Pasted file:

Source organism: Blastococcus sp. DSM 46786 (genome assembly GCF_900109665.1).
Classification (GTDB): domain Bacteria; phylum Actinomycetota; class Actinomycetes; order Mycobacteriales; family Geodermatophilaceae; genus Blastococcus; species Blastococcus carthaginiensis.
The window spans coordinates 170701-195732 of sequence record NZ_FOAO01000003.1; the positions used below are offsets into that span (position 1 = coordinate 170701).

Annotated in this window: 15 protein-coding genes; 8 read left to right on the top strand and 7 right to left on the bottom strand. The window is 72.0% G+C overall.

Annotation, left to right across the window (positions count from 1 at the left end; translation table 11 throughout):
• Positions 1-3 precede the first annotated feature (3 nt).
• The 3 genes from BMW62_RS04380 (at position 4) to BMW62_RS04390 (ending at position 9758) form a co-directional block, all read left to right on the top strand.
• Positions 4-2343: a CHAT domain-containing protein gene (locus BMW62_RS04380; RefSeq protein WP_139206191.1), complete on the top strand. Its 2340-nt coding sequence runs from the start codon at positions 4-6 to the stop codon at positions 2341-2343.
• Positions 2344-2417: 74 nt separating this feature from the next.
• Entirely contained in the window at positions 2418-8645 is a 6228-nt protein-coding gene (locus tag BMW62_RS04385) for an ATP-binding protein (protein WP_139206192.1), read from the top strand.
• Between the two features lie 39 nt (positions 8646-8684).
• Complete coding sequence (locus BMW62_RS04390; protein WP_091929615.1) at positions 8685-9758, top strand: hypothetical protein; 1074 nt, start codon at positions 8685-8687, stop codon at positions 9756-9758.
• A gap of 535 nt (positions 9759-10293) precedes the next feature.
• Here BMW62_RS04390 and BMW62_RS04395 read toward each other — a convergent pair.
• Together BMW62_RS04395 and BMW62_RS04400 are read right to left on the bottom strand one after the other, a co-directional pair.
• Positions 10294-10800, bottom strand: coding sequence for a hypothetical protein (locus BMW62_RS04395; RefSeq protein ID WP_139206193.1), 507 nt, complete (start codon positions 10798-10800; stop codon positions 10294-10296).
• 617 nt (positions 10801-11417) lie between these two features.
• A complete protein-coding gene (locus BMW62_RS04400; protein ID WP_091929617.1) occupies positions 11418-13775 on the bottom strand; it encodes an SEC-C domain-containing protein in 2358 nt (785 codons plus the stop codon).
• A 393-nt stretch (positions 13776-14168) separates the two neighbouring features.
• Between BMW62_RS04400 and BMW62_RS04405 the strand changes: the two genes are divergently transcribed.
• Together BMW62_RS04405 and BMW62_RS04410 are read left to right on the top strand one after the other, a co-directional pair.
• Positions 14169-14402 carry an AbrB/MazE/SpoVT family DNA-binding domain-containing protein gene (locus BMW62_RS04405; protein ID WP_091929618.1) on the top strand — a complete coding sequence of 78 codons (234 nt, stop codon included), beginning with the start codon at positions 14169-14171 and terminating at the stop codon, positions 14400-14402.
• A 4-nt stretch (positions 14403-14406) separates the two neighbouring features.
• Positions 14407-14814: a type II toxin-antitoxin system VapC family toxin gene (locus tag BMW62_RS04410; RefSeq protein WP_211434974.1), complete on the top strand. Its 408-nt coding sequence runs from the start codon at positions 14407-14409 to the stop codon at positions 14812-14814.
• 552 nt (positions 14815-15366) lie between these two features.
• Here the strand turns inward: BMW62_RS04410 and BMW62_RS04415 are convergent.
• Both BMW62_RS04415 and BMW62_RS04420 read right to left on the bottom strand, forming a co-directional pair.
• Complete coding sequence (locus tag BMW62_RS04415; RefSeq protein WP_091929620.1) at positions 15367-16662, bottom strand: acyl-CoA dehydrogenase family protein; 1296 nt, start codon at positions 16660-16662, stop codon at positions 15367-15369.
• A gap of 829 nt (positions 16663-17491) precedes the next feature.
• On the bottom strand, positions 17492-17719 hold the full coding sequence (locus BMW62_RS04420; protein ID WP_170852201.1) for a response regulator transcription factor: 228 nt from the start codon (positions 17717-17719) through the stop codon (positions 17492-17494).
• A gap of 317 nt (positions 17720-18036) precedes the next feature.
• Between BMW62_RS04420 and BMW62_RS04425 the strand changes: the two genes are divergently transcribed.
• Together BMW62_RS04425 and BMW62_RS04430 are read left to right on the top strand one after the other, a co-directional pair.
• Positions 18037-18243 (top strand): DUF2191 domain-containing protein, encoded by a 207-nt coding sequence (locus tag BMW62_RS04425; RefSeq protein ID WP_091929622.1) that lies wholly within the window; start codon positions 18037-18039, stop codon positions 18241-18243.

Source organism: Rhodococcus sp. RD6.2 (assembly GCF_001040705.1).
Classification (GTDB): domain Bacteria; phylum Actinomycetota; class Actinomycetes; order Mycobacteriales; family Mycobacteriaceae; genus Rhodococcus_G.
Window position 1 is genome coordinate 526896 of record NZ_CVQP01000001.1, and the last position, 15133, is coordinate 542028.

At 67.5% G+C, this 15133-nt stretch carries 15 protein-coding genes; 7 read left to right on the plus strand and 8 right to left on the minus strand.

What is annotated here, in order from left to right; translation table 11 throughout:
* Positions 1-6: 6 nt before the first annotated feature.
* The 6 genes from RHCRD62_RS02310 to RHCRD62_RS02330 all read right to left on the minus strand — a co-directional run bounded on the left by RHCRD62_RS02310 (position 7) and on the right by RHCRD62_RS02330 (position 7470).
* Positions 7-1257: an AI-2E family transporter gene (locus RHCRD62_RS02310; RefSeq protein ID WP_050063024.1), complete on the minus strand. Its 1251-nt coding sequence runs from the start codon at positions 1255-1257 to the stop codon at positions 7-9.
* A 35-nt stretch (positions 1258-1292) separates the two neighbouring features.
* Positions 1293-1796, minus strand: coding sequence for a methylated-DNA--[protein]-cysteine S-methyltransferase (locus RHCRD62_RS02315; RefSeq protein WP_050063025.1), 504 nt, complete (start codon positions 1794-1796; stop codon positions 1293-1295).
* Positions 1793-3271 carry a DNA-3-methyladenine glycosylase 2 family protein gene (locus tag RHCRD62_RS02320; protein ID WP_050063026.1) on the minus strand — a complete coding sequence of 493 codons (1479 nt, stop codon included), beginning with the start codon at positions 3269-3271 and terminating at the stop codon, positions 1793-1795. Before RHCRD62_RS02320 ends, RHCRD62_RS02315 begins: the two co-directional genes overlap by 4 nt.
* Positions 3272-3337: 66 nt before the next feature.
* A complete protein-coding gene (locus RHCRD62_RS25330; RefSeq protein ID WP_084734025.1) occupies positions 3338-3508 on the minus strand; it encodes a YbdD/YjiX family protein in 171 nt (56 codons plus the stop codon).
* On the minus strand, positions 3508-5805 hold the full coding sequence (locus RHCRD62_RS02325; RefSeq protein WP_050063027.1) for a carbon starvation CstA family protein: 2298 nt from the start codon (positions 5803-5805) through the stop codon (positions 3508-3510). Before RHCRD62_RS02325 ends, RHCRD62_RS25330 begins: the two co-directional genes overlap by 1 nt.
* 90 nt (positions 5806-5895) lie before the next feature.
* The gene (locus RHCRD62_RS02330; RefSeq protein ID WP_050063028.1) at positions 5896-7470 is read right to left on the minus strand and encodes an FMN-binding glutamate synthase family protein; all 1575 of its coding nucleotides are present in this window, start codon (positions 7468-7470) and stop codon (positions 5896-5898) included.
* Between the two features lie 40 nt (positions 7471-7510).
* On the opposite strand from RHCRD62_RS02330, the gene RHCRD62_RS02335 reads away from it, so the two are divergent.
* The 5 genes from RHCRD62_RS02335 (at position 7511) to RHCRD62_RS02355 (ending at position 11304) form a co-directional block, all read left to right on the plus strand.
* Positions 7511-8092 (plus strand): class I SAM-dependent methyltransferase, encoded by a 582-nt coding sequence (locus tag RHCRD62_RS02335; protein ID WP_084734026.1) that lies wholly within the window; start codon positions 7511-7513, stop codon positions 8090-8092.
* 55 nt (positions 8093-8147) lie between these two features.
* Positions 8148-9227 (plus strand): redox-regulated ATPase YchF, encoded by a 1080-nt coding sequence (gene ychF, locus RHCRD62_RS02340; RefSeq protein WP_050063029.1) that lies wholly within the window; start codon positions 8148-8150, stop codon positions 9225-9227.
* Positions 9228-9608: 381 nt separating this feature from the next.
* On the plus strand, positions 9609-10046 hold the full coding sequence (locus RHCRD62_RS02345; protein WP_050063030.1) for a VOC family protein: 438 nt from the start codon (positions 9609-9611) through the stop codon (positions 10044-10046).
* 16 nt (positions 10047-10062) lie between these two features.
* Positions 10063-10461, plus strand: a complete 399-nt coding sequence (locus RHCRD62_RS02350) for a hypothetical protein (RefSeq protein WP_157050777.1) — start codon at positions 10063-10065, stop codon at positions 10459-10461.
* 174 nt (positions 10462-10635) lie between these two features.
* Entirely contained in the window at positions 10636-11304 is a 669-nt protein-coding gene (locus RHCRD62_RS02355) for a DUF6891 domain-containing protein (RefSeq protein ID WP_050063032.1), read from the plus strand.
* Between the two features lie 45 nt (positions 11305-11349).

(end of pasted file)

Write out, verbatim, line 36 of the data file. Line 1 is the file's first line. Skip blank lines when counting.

Classification (GTDB): domain Bacteria; phylum Actinomycetota; class Actinomycetes; order Mycobacteriales; family Mycobacteriaceae; genus Rhodococcus_G.